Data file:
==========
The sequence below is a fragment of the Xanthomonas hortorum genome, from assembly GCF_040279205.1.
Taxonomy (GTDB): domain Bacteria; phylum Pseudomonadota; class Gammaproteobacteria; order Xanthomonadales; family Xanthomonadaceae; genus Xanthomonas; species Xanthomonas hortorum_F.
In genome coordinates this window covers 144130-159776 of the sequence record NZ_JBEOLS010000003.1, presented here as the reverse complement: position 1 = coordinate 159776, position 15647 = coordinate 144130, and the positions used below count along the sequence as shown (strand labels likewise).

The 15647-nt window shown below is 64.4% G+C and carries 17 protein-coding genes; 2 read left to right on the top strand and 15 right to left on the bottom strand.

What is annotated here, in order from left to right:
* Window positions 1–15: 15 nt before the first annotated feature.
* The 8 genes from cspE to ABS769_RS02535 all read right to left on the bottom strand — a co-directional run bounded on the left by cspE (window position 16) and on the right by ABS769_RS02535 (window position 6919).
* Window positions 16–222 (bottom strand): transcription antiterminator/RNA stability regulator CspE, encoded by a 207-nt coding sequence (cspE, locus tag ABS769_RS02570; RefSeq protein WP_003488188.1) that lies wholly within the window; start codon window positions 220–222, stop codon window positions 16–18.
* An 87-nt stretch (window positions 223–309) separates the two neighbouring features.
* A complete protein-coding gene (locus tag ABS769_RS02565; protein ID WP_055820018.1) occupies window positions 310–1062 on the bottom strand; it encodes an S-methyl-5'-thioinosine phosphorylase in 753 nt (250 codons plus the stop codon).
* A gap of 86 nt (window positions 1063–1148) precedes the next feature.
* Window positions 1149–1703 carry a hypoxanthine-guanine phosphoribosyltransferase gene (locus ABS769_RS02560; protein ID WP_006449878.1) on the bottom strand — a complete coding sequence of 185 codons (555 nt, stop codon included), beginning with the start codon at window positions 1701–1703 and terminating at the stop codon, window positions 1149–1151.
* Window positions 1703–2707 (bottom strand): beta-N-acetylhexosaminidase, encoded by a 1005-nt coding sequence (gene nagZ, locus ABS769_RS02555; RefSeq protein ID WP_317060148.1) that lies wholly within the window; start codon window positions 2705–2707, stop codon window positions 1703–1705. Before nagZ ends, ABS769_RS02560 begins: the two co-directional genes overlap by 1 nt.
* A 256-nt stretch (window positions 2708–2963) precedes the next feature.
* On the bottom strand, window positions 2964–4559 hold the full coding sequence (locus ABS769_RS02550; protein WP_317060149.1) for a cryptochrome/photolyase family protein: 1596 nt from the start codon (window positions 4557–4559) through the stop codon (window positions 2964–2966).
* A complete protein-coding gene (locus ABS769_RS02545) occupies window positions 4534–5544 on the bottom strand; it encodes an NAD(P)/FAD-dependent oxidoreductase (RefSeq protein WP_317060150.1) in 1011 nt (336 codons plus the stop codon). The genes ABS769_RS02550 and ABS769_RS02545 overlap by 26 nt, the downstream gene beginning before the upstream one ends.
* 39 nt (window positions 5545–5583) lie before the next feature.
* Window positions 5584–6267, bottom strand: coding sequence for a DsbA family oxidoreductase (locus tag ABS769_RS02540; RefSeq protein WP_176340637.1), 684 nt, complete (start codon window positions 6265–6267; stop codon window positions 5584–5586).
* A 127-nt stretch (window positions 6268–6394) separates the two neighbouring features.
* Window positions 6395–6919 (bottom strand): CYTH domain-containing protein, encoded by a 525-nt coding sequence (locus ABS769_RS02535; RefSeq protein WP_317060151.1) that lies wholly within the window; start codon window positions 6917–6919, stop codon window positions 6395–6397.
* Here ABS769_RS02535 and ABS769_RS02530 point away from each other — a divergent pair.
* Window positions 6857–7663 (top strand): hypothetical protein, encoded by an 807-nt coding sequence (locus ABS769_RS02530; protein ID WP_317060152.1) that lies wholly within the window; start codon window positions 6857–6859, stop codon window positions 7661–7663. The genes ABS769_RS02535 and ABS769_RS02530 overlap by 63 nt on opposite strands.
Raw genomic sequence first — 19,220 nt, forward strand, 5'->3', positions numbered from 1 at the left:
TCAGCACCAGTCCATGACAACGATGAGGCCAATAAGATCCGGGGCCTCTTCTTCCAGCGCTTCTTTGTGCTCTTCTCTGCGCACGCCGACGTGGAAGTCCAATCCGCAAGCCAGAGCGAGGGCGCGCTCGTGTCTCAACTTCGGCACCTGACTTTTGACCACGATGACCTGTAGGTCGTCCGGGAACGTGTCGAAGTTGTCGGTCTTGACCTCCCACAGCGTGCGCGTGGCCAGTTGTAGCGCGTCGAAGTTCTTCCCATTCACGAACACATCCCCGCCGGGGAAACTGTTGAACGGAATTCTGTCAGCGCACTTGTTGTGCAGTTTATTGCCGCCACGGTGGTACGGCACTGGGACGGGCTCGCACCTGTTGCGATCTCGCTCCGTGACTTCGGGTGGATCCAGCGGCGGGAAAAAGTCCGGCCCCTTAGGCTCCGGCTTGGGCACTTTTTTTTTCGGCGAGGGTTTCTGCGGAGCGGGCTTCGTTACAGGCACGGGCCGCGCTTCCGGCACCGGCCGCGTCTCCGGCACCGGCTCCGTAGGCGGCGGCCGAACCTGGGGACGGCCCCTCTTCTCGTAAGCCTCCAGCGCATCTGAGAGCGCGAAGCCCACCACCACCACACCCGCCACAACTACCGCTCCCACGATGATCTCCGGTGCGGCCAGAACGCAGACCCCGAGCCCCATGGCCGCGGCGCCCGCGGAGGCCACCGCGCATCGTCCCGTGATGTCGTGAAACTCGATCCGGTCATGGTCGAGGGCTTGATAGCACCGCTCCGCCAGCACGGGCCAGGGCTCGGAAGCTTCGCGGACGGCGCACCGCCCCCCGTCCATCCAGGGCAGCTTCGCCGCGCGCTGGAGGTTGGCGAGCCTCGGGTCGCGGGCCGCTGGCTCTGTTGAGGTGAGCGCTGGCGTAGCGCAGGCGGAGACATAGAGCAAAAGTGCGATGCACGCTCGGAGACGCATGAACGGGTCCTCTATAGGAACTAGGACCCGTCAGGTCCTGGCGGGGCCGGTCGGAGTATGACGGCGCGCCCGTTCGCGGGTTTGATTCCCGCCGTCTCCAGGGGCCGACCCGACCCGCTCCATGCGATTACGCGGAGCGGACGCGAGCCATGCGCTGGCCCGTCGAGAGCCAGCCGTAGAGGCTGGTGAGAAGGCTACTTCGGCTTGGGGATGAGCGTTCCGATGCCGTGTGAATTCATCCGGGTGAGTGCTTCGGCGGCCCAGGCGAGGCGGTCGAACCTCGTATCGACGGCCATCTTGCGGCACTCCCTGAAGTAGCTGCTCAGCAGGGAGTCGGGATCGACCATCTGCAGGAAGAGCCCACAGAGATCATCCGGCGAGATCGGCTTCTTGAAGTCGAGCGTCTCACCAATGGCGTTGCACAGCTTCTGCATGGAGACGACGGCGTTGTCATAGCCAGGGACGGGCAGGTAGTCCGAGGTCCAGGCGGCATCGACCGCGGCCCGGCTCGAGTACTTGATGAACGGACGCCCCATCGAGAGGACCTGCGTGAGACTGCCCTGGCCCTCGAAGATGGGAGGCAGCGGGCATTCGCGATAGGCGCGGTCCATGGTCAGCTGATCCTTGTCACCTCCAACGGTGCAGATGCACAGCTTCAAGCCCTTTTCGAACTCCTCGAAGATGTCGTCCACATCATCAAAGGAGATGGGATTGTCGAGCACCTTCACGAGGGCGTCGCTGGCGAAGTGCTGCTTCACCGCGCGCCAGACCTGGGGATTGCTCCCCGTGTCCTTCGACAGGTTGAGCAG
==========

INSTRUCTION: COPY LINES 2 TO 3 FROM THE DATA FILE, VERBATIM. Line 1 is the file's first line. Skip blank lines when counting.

Taxonomy (GTDB): domain Bacteria; phylum Pseudomonadota; class Gammaproteobacteria; order Xanthomonadales; family Xanthomonadaceae; genus Xanthomonas; species Xanthomonas hortorum_F.
In genome coordinates this window covers 144130-159776 of the sequence record NZ_JBEOLS010000003.1, presented here as the reverse complement: position 1 = coordinate 159776, position 15647 = coordinate 144130, and the positions used below count along the sequence as shown (strand labels likewise).